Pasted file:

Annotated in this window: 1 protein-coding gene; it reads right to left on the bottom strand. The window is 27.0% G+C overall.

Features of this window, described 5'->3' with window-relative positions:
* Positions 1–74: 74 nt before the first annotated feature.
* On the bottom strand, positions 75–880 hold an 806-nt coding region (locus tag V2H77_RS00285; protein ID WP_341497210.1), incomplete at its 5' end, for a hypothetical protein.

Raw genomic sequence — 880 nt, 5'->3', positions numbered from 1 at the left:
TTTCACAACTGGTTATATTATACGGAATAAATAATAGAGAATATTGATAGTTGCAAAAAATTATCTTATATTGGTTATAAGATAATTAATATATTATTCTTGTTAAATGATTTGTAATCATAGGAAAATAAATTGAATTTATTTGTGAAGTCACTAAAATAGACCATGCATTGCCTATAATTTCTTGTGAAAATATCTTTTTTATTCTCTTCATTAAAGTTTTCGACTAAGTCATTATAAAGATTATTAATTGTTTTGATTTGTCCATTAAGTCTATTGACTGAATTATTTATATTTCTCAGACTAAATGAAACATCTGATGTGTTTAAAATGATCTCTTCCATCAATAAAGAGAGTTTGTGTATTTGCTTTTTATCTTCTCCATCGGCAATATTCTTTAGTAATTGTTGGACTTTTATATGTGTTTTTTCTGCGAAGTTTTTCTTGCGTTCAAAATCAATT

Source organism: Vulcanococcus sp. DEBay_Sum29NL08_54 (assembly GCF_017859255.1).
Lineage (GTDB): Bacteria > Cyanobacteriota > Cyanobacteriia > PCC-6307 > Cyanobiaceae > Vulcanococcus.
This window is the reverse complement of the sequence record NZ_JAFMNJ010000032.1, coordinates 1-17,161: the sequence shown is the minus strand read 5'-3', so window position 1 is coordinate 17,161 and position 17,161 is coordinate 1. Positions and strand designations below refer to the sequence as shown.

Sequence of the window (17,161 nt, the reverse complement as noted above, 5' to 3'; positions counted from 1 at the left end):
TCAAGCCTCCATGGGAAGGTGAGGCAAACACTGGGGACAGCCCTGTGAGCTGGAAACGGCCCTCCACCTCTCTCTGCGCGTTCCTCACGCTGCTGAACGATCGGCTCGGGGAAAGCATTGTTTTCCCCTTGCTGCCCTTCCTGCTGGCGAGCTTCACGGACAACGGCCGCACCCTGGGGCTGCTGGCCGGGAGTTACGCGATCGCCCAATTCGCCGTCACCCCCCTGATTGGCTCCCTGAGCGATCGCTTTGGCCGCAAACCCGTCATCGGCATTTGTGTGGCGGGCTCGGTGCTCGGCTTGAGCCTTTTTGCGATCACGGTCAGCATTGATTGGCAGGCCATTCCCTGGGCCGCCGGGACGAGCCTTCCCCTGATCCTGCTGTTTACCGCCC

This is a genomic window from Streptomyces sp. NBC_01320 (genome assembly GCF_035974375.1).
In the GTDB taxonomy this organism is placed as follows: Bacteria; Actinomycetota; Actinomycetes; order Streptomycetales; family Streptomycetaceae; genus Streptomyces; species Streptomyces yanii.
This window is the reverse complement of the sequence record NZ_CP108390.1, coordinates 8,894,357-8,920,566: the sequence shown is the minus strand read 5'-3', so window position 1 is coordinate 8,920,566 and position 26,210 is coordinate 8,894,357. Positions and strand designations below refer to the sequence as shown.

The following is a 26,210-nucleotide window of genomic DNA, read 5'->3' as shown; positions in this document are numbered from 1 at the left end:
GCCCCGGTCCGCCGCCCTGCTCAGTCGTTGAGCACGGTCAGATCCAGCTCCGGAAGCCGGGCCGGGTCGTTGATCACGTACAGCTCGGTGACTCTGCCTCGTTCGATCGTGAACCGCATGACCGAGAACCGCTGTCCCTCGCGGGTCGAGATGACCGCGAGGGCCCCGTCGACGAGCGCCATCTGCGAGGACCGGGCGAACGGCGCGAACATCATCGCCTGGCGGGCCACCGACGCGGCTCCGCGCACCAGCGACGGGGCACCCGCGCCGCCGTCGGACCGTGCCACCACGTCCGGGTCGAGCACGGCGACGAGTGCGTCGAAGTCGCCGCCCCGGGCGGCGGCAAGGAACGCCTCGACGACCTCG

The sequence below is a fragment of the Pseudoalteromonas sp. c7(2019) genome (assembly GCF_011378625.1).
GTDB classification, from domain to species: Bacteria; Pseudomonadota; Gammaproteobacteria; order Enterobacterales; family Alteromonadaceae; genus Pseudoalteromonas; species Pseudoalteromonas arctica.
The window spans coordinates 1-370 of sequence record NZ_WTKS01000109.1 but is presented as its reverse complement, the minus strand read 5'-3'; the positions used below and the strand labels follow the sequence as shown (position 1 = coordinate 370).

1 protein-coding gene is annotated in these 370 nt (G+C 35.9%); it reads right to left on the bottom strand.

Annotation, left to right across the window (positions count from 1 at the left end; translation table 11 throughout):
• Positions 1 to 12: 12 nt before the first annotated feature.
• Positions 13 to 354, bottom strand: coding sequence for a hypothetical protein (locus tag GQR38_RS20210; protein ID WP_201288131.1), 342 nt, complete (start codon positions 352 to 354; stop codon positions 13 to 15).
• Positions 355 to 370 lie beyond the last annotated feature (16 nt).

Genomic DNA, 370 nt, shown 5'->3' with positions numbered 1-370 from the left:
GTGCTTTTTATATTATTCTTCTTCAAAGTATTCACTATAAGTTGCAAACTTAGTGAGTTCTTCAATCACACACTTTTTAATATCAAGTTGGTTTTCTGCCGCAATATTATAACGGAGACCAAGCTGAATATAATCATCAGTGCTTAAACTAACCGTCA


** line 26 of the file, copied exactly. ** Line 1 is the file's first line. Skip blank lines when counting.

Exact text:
GTGCTTTTTATATTATTCTTCTTCAAAGTATTCACTATAAGTTGCAAACTTAGTGAGTTCTTCAATCACACACTTTTTAATATCAAGTTGGTTTTCTGCCGCAATATTATAACGGAGACCAAGCTGAATATAATCATCAGTGCTTAAACTAACCGTCA